For the determination of the irradiance effective at the cuvette entrance window, the 0.6 M iodide/0.1 M iodate actinometer solution (Rahn 1997), which absorbs all incident photons completely, was filled into the 0.2 mm cuvette and exposed incrementally for 1, 2 and 3 s in the thermostated cuvette slot to ensure a constant quantum yield. Before the exposure, the spectrophotometer absorbance at 352 nm was set to zero, and after each exposure step, the absorbance increase was measured in the spectrophotometer at 352 nm. From the absorbance increase, the concentration of triiodide, from the temperature-dependent quantum yield, the number of incident photons, and from the photon energy and the cuvette cross-sectional area, the irradiance E was calculated. E (in mW/cm2) can thus be calculated from the absorbance increase Dabs at the exposure time t (in s), the cuvette surface A (in cm2) and the cuvette volume V (in L), the extinction coefficient ε at the path length d (264.5 for 0.01 cm), the energy W/einstein at 253.7 nm=471528 J, and the quantum yield Φ=0.7545 at 21° C. (Rahn 1997), the according to the formula E=(Δabs×V×W×1000)(ε×A×Φ×t). So after 1 s exposure time, an absorbance increase of 0.0392 corresponded to an irradiance of 0.9262 mW/cm2, after cumulative 2 s, the cumulative absorbance increase of 0.0781 corresponded to 0.9227 mW/cm2, and after 3 s, a cumulative absorbance increase of 0.1170 corresponded to 0.9215 mW/cm2. The average irradiance was 0.9235 mW/cm2 with a standard deviation of 0.0020 mW/cm2, demonstrating a very precise exposure for calibration by the electronically controlled shutter.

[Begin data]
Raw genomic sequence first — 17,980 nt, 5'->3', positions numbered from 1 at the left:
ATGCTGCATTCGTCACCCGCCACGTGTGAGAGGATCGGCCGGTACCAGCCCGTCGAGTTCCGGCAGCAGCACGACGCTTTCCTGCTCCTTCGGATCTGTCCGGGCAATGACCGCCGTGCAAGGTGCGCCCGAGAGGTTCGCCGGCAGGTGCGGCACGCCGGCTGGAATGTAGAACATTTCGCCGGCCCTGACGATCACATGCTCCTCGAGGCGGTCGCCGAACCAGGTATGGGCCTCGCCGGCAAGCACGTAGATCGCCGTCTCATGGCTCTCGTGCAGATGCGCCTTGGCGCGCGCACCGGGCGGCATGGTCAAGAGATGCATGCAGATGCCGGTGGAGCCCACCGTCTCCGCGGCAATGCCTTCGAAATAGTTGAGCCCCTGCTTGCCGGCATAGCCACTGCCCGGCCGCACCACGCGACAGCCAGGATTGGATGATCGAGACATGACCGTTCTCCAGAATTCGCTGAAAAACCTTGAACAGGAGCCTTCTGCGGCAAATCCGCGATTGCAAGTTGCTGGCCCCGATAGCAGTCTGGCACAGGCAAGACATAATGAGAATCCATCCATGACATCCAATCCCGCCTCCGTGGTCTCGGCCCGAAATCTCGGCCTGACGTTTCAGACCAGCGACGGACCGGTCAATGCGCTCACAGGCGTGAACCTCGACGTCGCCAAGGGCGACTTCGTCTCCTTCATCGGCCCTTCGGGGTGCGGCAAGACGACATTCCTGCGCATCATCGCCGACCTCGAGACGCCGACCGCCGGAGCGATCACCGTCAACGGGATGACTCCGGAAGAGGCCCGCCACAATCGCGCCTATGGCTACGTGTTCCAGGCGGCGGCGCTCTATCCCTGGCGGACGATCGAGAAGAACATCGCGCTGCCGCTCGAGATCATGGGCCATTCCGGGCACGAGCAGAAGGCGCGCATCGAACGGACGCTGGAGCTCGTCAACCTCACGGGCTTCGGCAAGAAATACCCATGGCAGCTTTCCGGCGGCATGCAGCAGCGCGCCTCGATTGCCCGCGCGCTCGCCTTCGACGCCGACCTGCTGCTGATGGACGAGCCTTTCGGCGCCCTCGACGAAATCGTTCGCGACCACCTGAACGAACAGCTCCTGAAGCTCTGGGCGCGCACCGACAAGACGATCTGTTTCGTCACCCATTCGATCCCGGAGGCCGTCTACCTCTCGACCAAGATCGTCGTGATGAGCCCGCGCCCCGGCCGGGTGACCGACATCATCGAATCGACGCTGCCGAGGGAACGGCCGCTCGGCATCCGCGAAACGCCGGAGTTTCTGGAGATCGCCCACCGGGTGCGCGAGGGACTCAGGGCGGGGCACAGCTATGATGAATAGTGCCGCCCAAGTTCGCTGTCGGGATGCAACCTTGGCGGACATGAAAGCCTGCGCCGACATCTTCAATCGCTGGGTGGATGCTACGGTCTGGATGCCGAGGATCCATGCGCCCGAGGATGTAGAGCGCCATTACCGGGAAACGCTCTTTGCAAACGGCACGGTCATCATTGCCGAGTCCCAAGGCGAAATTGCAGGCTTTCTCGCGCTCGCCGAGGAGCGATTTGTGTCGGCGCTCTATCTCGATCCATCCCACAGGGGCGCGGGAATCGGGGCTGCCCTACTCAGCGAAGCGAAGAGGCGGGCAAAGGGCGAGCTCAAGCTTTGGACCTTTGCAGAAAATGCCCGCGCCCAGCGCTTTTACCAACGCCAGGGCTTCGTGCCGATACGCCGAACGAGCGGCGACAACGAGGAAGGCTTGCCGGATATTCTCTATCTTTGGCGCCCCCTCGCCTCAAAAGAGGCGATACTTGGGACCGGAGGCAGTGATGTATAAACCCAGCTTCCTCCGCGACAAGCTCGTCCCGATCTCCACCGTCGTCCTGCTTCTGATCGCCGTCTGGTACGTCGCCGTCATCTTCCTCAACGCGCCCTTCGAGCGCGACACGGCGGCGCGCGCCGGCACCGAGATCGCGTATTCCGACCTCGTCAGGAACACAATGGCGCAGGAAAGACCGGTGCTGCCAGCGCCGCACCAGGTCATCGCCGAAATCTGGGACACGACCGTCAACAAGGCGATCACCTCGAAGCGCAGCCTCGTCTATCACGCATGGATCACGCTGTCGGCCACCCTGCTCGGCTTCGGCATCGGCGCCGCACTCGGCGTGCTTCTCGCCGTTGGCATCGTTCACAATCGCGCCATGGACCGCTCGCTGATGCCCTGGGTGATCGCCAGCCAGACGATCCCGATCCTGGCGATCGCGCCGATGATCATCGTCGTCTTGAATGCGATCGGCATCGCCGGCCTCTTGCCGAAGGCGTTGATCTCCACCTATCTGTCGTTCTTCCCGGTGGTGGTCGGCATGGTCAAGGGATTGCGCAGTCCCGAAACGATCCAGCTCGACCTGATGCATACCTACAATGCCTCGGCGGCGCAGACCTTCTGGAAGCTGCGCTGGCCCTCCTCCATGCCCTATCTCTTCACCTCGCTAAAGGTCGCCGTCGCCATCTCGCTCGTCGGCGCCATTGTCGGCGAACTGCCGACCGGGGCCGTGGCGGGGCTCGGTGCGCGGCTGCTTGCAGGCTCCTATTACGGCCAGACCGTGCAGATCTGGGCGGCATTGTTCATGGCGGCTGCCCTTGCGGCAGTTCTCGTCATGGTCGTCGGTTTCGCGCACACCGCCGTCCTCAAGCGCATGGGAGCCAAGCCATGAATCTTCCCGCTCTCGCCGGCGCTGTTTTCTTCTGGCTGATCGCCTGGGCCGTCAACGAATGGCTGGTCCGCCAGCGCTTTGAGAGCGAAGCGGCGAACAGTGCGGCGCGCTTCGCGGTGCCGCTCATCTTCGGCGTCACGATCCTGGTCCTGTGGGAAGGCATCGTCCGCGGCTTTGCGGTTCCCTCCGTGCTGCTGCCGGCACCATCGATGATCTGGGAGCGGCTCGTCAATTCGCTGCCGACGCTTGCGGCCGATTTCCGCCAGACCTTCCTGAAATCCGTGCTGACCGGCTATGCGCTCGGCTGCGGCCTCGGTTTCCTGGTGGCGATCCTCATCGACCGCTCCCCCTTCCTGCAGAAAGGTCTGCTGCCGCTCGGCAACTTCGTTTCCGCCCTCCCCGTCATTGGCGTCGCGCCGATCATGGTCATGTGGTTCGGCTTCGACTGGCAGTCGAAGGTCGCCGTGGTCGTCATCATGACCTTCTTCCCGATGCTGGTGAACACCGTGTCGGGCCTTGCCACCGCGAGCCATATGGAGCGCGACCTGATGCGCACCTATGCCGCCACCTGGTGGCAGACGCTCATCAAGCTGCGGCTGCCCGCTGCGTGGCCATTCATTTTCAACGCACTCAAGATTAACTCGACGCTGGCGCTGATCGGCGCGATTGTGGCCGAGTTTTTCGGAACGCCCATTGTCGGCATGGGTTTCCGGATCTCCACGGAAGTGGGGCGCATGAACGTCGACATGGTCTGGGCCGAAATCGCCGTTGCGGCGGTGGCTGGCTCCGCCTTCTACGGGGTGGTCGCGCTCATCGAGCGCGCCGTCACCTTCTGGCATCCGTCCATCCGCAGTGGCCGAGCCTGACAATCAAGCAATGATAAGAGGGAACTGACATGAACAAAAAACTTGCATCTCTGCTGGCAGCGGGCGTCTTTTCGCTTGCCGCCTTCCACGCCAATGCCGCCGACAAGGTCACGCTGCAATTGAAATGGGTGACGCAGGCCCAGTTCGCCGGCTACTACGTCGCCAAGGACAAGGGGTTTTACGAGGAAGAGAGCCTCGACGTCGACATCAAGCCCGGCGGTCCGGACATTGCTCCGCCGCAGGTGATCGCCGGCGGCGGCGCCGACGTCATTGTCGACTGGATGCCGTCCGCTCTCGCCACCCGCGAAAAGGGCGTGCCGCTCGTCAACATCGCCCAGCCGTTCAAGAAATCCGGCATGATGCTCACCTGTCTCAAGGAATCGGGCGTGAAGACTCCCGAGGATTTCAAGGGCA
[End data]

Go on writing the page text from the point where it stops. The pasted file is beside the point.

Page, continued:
A dosimeter solution corresponding to an UV-C absorbance of a253.7=6.5/cm and a viscosity of 1.16 cp was filled into a 0.2 mm cuvette and exposed in 3 s increments up to 75 s. After every exposure increment, the absorbance increase at 367 nm was read out with the unirradiated solution as the blank. The obtained calibration plot correlated with a second-order equation where the absorbance at 367 nm depends on the exposure fluence H.